So much of how we, as fans, perceive players is shaped by our media consumption. And though there has no doubt been a proliferation of alternative sports news and analysis sources, the mainstream media still hold the most sway over the majority of fans. Maybe I'm too cynical, but you don't often become an insider without shilling for your sources at one point or another. Some are better at hiding it than others; Darren Dreger's relationship with Dave Nonis is a particularly glaring example of a journalist that would appear to be hopelessly compromised. The point here is that the power dynamic between teams and players translates over to fans and the media: the teams almost always hold all the cards. Do I think hockey players are particularly hard done by in the way they're covered? Not especially. But when you read a particularly nasty hit piece, it's usually been written with at least tacit consent of the organization.
Anatomy of a goal
Normally I would try to dedicate a separate column to these breakdowns but I just wanted to point out one specific thing I noticed from the Turris goal last night:
The goal comes at the tail end of an almost minute long cycle by the newly formed Kyle Turris - Mike Hoffman -Mark Stone line, and the key moment is right in this screenshot:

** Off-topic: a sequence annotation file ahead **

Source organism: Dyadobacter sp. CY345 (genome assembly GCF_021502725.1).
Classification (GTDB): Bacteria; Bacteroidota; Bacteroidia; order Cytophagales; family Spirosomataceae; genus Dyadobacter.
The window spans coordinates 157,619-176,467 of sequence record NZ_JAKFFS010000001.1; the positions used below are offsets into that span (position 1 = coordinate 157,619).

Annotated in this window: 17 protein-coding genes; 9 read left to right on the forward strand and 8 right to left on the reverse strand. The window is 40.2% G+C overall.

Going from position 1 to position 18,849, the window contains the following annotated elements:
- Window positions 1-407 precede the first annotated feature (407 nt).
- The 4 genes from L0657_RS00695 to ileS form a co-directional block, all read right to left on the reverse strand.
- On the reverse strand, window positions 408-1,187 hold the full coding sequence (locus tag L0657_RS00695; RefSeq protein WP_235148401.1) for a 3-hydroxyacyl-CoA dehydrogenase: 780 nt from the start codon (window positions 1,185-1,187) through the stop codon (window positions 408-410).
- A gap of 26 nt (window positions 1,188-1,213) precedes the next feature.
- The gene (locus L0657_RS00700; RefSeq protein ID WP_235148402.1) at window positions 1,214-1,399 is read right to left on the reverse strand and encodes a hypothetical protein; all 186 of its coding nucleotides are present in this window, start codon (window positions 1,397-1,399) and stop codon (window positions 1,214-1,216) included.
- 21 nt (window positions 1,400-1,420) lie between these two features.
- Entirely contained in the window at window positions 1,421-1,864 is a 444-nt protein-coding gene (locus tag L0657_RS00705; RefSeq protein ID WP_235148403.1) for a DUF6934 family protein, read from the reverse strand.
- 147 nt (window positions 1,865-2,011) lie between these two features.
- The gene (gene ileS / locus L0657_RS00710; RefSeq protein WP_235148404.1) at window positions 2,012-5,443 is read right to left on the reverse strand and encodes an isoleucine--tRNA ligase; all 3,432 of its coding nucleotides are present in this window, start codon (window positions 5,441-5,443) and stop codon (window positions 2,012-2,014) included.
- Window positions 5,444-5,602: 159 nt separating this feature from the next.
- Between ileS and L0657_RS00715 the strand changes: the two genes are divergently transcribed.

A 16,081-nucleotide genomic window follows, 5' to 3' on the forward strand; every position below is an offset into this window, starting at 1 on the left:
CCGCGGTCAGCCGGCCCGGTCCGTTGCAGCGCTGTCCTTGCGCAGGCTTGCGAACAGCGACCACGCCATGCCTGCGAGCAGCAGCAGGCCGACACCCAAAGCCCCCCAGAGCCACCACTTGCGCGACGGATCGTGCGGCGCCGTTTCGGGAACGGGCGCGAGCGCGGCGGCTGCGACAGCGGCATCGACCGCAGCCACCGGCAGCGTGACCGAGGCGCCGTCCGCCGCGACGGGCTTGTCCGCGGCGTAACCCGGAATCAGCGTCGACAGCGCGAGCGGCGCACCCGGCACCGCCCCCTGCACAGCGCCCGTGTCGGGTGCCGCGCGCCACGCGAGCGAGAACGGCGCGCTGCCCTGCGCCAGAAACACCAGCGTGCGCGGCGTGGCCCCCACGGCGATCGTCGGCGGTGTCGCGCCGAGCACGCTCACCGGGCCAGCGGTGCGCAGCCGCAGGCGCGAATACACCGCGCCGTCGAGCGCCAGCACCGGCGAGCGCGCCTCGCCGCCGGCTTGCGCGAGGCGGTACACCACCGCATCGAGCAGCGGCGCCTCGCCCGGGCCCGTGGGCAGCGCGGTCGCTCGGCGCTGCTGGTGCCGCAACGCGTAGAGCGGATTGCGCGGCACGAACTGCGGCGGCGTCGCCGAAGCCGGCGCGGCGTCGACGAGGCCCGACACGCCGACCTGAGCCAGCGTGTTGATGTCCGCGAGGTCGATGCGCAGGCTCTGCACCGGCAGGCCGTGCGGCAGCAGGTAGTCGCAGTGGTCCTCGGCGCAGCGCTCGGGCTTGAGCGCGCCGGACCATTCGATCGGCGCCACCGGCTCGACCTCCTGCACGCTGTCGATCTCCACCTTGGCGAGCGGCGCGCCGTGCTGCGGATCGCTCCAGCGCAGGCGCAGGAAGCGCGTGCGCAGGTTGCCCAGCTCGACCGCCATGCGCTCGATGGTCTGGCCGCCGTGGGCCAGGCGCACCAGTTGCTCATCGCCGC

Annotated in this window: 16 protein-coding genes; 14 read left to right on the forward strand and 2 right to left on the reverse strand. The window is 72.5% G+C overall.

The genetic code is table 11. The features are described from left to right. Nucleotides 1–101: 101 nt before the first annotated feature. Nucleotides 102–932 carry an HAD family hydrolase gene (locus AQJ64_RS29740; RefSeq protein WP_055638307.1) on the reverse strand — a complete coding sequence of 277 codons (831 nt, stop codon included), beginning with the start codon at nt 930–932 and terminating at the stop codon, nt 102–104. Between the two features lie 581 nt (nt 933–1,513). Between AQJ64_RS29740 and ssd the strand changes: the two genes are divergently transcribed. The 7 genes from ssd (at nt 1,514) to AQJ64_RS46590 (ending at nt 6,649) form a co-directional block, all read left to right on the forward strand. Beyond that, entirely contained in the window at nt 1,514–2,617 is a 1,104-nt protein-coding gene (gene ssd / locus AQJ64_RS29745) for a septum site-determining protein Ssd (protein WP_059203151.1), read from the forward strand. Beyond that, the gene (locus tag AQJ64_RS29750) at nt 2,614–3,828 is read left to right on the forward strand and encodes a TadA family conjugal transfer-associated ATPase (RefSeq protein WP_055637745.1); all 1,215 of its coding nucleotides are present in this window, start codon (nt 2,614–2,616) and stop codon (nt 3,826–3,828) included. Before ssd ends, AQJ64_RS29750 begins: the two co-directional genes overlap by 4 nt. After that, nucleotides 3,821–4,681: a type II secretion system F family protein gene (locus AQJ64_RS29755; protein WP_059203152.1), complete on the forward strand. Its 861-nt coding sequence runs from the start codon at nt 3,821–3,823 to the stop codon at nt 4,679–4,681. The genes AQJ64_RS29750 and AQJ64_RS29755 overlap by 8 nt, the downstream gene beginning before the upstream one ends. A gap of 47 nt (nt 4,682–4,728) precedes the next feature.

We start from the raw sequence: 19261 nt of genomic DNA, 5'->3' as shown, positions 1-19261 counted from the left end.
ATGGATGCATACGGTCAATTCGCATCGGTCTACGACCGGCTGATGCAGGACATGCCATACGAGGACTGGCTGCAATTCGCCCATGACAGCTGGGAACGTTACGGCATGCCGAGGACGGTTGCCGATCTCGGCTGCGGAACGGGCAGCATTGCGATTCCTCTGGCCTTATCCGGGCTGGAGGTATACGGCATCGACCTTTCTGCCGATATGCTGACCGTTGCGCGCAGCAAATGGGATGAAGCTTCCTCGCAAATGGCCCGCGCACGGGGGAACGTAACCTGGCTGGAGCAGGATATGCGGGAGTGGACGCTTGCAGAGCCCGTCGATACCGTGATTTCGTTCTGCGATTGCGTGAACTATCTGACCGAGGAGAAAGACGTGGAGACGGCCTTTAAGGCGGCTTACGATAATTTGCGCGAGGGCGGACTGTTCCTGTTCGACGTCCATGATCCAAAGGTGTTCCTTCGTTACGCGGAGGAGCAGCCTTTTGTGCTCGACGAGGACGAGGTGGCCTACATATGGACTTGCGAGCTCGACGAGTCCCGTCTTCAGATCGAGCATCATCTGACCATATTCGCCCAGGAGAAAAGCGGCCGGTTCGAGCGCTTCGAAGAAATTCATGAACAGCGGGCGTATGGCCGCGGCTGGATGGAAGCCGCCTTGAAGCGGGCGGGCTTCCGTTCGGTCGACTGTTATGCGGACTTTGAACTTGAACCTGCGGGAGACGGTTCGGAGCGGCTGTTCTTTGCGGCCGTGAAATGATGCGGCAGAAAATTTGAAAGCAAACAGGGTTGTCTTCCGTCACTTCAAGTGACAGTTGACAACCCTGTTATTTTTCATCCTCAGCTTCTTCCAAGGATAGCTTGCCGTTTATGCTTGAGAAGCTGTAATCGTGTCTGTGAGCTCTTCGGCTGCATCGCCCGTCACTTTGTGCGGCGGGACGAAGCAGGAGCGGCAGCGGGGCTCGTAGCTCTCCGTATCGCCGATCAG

Stone's got the puck at the side of the net after a bit of a scramble, I have no doubt he's tired at this point but he looks up and sees Kyle Turris kind of open in front of the net. It would have been very easy to try to centre the puck for a tip or a rebound here. I'd wager that would have been the reflex of 95% of hockey players. Instead, Stone has the patience to hold on to it until Turris gets to a better position and saucers him a beautiful set up. When you watch the video, you can also see the moment of realization from Turris as he bangs his stick on the ice while sliding back into the open slot like so:
It's a small thing, but it's that type of skill that wins hockey games.
Speaking of winning hockey games:
Tanks are easier in theory than in practice